The Sri Lankan government has announced plans to remove all protectionist tariffs by 2020 to make the economy competitive.

              The aluminium sector has 30 percent import tariffs.

              “It is a protected industry,” Dediwela said.

              He said that with the addition of Alumex’s new plant, local supply capacity is three times the current local demand of 15,000 metric tonnes per annum.

              Dediwela said that with the opportunities the port city project and the general construction boom is presenting, all local manufacturers have expanded capacity.

              Alumex alone has a 24,000 metric tonne annual capacity, he said.

              “With this plant, the country doesn’t need to import any aluminium extrusions," he said.

              "When total local capacity is three times the demand, it’s a national crime to import," he said."It will cost us in foreign exchange."

              Economists and philosophers have explained that imports are not a crime, and the right to buy a good from any producer regardless of the geographical location at the best price is a freedom all citizens inherently have in a true free country and stealing somebody's freedoms to force them to pay more of their hard-earned money causes harm, especially to the weakest members of a society.

              Members of a society should act freely but in ways that does not cause harm to others by taking away their freedoms, which can be economic freedoms, the right to life or property.

              Most building material in Sri Lanka have high costs due to protectionist tariffs, giving easy profits to a handful of businessmen as well as promoting inefficiency at the cost of ordinary families who are trying to put a roof over their heads.

              Sri Lanka's export industries and hotels are also having high start-up costs due to protection given to building materials, pushing up costs and making it difficult to compete with countries, especially in East Asia, which have free trade.

              In addition to lowering the overall competitiveness of an economy, businessmen who build protected industries also use up capital and resources in activities which exploit the people and generally lowers the well-being, reducing resources available for non-exploitative businesses.

              Alumex has a 46 percent share in the aluminium extrusions market and related party Swisstek Aluminium Ltd has a 30 percent share, Dediwela said.

              Lanka Aluminium Industries Plc, owned by a third party, has a 19 percent market share and the remaining 5 percent is from imports, he said.

              Alumex is aiming for a 50 percent market share, he said.

              Dediwela said that more importers are already eyeing entry due to the potential in Sri Lanka.

              The current local excess capacity will be filled in another 5 years with the expected construction, he said.

              In the interim, Alumex is looking at exports to utilize the plant capacity, and will set up two showrooms in India, one in the Maldives, one in Nepal and one in the Seychelles to improve distribution networks, he said.

              Currently, exports to these markets are less than 2 percent of revenue and Alumex is targeting 10 percent, he said. Alumex may also enter the UAE, he said.

              If demand picks up in these regional markets, Alumex will look at a possibility of building a plant in South Asia, he said.

              “We have big expansion plans at the moment but we haven't finalised which country to build it in.”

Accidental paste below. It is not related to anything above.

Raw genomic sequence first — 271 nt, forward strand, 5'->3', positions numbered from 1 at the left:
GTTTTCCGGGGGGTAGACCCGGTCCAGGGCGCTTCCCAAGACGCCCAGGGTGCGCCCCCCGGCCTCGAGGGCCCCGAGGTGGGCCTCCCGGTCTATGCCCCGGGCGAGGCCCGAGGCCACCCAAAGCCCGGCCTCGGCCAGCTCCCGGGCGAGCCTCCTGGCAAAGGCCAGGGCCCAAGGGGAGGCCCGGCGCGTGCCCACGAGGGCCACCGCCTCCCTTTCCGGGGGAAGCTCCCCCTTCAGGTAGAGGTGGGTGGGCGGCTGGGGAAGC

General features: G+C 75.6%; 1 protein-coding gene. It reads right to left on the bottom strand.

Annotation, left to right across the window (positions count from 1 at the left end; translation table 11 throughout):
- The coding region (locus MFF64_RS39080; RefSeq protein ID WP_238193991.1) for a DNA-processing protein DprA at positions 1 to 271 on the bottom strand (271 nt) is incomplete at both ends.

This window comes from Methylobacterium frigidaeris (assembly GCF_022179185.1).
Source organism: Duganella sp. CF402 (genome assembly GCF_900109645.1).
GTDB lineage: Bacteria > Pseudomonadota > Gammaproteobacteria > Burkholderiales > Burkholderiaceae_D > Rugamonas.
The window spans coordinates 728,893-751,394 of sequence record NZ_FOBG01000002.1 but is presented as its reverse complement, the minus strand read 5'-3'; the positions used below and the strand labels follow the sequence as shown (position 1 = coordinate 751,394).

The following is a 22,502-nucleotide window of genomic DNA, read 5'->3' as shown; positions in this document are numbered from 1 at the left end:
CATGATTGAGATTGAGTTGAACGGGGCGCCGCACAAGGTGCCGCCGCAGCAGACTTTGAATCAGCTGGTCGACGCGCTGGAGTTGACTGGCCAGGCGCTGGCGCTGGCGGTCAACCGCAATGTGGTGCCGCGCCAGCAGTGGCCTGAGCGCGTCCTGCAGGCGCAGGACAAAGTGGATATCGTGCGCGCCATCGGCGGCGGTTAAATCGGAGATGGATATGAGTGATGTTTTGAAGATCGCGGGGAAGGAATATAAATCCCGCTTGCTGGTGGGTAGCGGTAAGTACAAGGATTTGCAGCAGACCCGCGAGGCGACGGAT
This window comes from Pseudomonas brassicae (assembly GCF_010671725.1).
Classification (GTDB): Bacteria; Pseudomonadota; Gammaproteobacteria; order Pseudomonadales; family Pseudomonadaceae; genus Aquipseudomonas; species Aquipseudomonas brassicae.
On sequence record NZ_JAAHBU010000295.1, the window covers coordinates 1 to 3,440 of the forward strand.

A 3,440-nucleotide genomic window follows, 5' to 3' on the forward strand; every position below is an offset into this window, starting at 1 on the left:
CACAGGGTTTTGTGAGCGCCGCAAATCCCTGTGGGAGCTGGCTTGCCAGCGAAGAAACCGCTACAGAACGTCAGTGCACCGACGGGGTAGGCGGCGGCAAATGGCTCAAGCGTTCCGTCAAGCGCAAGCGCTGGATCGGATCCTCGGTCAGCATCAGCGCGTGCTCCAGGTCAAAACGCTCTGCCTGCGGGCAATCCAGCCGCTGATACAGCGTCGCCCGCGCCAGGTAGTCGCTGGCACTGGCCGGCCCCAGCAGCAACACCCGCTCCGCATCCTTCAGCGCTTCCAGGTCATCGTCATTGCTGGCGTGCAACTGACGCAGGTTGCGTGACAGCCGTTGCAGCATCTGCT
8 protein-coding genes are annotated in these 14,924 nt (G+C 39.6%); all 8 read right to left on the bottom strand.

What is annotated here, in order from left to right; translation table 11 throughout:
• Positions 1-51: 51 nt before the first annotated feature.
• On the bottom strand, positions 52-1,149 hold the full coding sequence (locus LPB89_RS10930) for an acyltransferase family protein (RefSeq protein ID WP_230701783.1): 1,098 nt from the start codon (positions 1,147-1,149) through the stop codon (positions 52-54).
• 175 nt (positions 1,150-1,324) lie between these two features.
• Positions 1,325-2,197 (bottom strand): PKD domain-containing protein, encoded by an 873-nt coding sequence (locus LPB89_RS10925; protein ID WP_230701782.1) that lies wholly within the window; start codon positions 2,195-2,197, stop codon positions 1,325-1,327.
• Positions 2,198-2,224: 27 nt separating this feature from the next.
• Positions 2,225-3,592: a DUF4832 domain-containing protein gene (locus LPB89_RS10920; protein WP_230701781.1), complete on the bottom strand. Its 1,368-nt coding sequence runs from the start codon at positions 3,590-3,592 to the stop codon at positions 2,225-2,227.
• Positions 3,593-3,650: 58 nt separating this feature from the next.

“The technology we have in Sri Lanka is more advanced than technology available in other countries, whether it’s India, Bangladesh, Pakistan or Nepal. So, we want to share that.”

              High labour and energy costs in Sri Lanka are affecting the decision as well, he said.

              “Costs are not that high in Bangladesh. Even India.”

              India has four or five plants which are as big as the new Alumex plant, he said. However, the Alumex plant has fully automated extrusion, which is currently unavailable elsewhere in South Asia, he said.

              Eco-friendly processes and low wastage are also features of the new plant, he said.

              Another local plant is also in the cards 5 years from now if capacities become full, Dediwela said. (COLOMBO, 15 August, 2018)
              "The best values today are often found in the stocks that were once hot and have since gone cold"

              Comment


              • #8
                And some say that we should remove duty+taxes and expose the industries to cheap imports.

                As if other countries do not offer significant protection to their core industries.

                Comment


                • #9
                  2020 is a good start, giving the local companies to be ready. and protective tariff should be release in a calculated way.
                  "The best values today are often found in the stocks that were once hot and have since gone cold"

                  Comment


                  • #10
                    Try exporting Maize to USA.

                    There are so many non tariff barriers, which makes it impossible.

                    Comment


                    • #11
                      Originally posted by LukeDeSilva View Post
                      Try exporting Maize to USA.

                      There are so many non tariff barriers, which makes it impossible.
                      We cant even sell RICE to our own consumers lower than mynmaar, bangladesh, vietnam or pakistan import price let alone maize export to USA.
                      Water Free
                      Pohora Free
                      What else is not Free
                      "The best values today are often found in the stocks that were once hot and have since gone cold"

                      Comment